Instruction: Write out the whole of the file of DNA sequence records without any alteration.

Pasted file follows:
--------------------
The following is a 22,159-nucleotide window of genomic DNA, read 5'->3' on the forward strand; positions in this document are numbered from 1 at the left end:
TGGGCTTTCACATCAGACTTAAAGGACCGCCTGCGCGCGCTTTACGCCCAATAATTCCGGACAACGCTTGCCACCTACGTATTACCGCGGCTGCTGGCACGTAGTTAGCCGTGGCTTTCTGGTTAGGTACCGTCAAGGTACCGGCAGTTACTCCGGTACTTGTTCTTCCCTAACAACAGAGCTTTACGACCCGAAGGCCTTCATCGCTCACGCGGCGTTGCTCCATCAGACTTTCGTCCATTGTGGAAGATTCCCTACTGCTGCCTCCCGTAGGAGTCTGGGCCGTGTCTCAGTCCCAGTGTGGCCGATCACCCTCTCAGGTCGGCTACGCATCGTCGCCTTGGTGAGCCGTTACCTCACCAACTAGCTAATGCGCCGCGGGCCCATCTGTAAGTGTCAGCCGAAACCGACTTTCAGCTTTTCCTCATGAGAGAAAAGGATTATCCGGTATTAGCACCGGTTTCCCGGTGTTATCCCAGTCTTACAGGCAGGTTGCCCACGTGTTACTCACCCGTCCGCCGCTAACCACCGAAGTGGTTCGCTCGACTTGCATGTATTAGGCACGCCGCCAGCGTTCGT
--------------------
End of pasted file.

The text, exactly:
The following is a 22,159-nucleotide window of genomic DNA, read 5'->3' on the forward strand; positions in this document are numbered from 1 at the left end:
TGGGCTTTCACATCAGACTTAAAGGACCGCCTGCGCGCGCTTTACGCCCAATAATTCCGGACAACGCTTGCCACCTACGTATTACCGCGGCTGCTGGCACGTAGTTAGCCGTGGCTTTCTGGTTAGGTACCGTCAAGGTACCGGCAGTTACTCCGGTACTTGTTCTTCCCTAACAACAGAGCTTTACGACCCGAAGGCCTTCATCGCTCACGCGGCGTTGCTCCATCAGACTTTCGTCCATTGTGGAAGATTCCCTACTGCTGCCTCCCGTAGGAGTCTGGGCCGTGTCTCAGTCCCAGTGTGGCCGATCACCCTCTCAGGTCGGCTACGCATCGTCGCCTTGGTGAGCCGTTACCTCACCAACTAGCTAATGCGCCGCGGGCCCATCTGTAAGTGTCAGCCGAAACCGACTTTCAGCTTTTCCTCATGAGAGAAAAGGATTATCCGGTATTAGCACCGGTTTCCCGGTGTTATCCCAGTCTTACAGGCAGGTTGCCCACGTGTTACTCACCCGTCCGCCGCTAACCACCGAAGTGGTTCGCTCGACTTGCATGTATTAGGCACGCCGCCAGCGTTCGT